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Anna Swartz

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since Oct 15, 2002
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Recent posts by Anna Swartz

IMHO you should not be that concern about the naming, but rather try to train yourself to recognize inner classes inside the code presented in the questions. Especially the anonymous inner classes. And see if they are correctly constructed and are not trying to perform any illegal actions. I just went through the exam two days ago, and my opinion is that they use very clear language in all theoretical questions. There is no ambiguity in that type of questions, so you should not worry about it. I believe they use the “static inner class” name rather then “top-level nested class”.
I did it! This is such a relief! I was required to do it by the end of October (Halloween ). The score, even though is not as flashy, as some of those posted on this forum, is very good for me. I have no prior Java experience, just a several-weeks class with a couple of labs. And then studying for the exam on my own. I started with "Sun Certified Programmer for Java 2 Study Guide" by Brian Bagnall and Harold Cabrera. Being such a greenish-green(green,green)horn, I really liked that book. It gives a lot of clear explanations. Full of typos though (even I could see it). Then I went through "The Complete Java 2 Certification Study Guide: Programmer's and Developers" the third edition, it helped me with some points, but I still think the first one was the best in my situation. Then I discovered JavaRanch! I did a lot of mock tests. Special thanks to Dan Chisholm for all the fine points, I would not be able to get without his questions (I never scored higher then 30% on those ). Thanks very much to Marcus Green for his 3 mock exams, I scored around 80% on those. I was also trying to read "A Programmer's Guide to Java Certification" by Khalid Mughal, because it is so highly recommended by many of the ranchers, but I did not like it at all. For the preparation for the exam I mean. I practiced with J@Whiz, it helped me a lot. I asked a lot of questions on the preparation forum here, and read through even more posted by others. A very, very, very special to Kathy Sierra for thorough answers to all the questions I could think of, and even more so for the moral support .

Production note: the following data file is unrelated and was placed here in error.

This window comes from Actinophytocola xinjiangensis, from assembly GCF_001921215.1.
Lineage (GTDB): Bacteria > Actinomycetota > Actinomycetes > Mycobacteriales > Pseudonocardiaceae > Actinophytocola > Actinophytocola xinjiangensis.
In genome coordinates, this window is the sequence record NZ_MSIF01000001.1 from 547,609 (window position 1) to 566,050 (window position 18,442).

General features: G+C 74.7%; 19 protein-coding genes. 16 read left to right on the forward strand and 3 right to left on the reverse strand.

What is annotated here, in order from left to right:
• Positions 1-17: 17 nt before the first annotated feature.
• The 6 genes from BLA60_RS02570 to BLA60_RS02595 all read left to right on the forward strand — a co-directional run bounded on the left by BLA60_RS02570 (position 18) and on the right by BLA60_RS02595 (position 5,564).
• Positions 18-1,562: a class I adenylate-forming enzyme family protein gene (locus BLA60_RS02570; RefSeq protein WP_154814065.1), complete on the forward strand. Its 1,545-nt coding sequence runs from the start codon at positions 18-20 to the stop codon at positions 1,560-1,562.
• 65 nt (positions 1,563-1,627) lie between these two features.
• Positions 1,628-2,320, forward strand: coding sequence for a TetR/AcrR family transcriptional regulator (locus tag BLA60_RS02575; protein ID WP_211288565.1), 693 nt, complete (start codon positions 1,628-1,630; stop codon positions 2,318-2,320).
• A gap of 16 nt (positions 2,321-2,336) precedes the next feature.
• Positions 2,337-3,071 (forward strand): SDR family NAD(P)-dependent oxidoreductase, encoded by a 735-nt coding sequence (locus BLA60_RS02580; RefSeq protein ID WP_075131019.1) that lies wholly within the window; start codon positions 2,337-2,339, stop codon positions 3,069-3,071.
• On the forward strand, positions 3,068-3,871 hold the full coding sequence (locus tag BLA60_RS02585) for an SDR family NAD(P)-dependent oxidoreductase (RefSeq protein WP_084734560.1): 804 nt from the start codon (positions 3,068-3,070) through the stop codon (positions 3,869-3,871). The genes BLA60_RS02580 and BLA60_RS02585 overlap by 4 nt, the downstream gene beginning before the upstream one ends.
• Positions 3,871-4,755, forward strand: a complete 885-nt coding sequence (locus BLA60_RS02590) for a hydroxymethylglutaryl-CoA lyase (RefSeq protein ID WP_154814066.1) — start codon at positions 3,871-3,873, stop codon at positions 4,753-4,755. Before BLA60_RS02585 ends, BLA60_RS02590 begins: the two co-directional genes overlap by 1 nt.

These notes are pretty good: My problem was though, that I keep reading tem till the very lust minute. By the time the exam started I was worked up so much, I am surprised I even did that goodJ And I could not sleep the night before. My major advice is, try to have some rest before the exam. It is not easy, I could not do it. But I know it affected my score more then anything else.
So, thanks much to JavaRanch and all the ranchers! I am going to stick around.
P.S. Where, did you say, those donations go?
18 years ago
In java all parameters are passed by value. In case of primitives, the copy of the variable is passed while in case of object references, it�s the copy of the reference, which is passed. When the argument is of primitive type, pass-by-value means that the method cannot change its value. When the argument is of reference type, pass-by-value means that the method cannot change the object reference, but can invoke the object's methods and modify the accessible variables within the object. The later is also being referred as pass-by-reference.
Looks good to me! The real question is, which language they are going to use at the exam?
In your g.c. questions 4-6 one of the options is :
a. An unreachable object can never become reachable again.
You are stating in the answers:
Objects that are unreachable can become reachable again if the finalize method assigns a reference to its instance to a member of another object that is reachable.
Here is an excerpt from the article on the subject (
It says: "An object is in the RESURRECTABLE state if it is not currently reachable by tracing the graph of references starting with the root nodes, but could potentially be made reachable again later when the garbage collector executes some finalizer. All objects, not just objects that declare a finalize() method, pass through the resurrectable state. As mentioned in the previous section, the finalizer for an object may "resurrect" itself or any other resurrectable object by making the objects reachable again. Because any object in the resurrectable state could potentially be made reachable again by its own or some other object's finalize() method, the garbage collector cannot reclaim the memory occupied by a resurrectable object before it makes certain the object won't be brought back to life through the execution of a finalizer. By running the finalizers of all resurrectable objects that declare a finalize() method, the garbage collector will transform the state of all resurrectable objects, either back to the reachable state (for objects that get resurrected), or forward to the unreachable state.